dollars per year. That’s just a fraction of what states and environmental
groups hoped for.


Derek Stack is with Great Lakes United, an advocacy group. He says
states want to participate, but sometimes they can’t.


“I think a lot of the states simply don’t have the dollars necessary to pull
it off.”


Tribes, cities and states are being careful with their criticism. They want
to keep the door open for the administration to change its mind.


“To be fair to the federal administration, the states are saying we don’t
have federal money, and the feds are pointing out that we don’t exactly
have state money either, but the states have committed themselves to the
plan. So, now that they know what they’ve committed themselves to, the
budget building can begin. It’s hard to build a budget if you don’t have a
plan.”


Some critics are more strident, though. Illinois Congressman Rahm
Emmanuel says the administration needs this clear message. Federal
leadership requires federal money.


“There’s either action or inaction. This is the ninth report in five years,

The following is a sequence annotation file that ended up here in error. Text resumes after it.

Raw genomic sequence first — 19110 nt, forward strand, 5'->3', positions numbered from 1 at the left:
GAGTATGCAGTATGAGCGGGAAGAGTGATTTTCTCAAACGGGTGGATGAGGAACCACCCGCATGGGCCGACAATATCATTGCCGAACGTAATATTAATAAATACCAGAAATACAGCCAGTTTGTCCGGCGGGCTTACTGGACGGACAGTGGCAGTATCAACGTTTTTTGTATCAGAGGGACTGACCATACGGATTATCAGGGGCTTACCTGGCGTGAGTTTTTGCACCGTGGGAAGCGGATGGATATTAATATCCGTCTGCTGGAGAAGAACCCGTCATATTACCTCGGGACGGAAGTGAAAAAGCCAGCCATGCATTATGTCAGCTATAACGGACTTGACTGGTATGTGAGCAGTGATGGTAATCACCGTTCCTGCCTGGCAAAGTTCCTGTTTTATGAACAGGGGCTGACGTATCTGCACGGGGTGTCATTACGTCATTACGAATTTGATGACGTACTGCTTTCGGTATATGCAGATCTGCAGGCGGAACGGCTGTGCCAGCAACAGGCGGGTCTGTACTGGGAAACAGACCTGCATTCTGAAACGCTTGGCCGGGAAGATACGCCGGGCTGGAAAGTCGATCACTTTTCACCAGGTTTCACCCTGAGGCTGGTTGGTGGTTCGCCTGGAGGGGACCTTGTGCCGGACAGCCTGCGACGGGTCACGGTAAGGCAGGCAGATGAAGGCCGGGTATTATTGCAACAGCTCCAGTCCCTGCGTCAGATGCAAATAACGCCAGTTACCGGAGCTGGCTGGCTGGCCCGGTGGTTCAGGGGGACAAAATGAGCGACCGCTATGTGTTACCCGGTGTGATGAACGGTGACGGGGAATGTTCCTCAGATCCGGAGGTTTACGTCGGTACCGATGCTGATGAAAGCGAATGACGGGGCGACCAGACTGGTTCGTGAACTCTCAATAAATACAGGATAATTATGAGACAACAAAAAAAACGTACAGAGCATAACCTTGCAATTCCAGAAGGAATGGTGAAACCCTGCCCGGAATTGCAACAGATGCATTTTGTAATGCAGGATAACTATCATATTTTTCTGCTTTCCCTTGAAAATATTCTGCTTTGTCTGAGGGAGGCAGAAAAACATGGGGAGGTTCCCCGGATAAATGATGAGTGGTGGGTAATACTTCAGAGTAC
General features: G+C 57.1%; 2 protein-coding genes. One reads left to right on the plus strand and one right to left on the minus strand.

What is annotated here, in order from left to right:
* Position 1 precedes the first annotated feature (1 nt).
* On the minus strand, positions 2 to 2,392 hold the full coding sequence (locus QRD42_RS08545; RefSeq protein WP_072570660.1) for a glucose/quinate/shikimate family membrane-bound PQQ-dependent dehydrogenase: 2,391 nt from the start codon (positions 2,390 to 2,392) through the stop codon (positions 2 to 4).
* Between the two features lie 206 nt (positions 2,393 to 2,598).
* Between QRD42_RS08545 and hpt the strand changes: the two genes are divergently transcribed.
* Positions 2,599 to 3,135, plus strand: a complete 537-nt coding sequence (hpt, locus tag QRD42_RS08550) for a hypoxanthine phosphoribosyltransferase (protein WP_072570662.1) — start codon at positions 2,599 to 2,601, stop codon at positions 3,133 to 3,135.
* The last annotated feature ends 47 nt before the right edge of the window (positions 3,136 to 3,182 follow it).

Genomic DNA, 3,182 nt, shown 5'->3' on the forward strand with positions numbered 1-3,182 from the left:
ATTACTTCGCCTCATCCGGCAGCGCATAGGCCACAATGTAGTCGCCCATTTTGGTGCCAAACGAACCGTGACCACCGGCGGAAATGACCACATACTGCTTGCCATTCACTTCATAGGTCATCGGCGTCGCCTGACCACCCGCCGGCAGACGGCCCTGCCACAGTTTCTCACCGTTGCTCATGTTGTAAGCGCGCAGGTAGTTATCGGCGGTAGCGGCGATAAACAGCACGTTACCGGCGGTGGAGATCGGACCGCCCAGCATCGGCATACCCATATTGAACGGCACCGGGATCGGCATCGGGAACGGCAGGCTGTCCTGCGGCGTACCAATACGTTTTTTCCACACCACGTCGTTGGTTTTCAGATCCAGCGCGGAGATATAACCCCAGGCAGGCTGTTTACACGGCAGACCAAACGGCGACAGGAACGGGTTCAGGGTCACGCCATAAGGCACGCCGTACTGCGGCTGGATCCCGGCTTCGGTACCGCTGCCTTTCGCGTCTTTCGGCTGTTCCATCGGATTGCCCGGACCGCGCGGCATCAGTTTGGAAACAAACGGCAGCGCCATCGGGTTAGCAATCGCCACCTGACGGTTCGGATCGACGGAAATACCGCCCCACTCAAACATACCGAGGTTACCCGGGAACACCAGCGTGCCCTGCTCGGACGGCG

and I hope it’s the last report. Now, there’s nothing that can’t be cured when
it comes to the Great Lakes that resources can’t take care of.”


Great Lakes advocates and state governments will be watching the next
few months closely.


Cameron Davis directs the Alliance for the Great Lakes. He says he’s
reserving judgment until the President releases a budget proposal.


“That budget will be released the first week of February, and if it has 300
million dollars in new funding, then we’ll know that the administration’s
serious. If it doesn’t we need to ask Congress to step in.”


Some legislators say that deadline might be too soon to judge the
ultimate success of the restoration plan.


Illinois Congressman Mark Kirk says other federal cleanup efforts came
after several reports and years of waiting. Congressman Kirk says the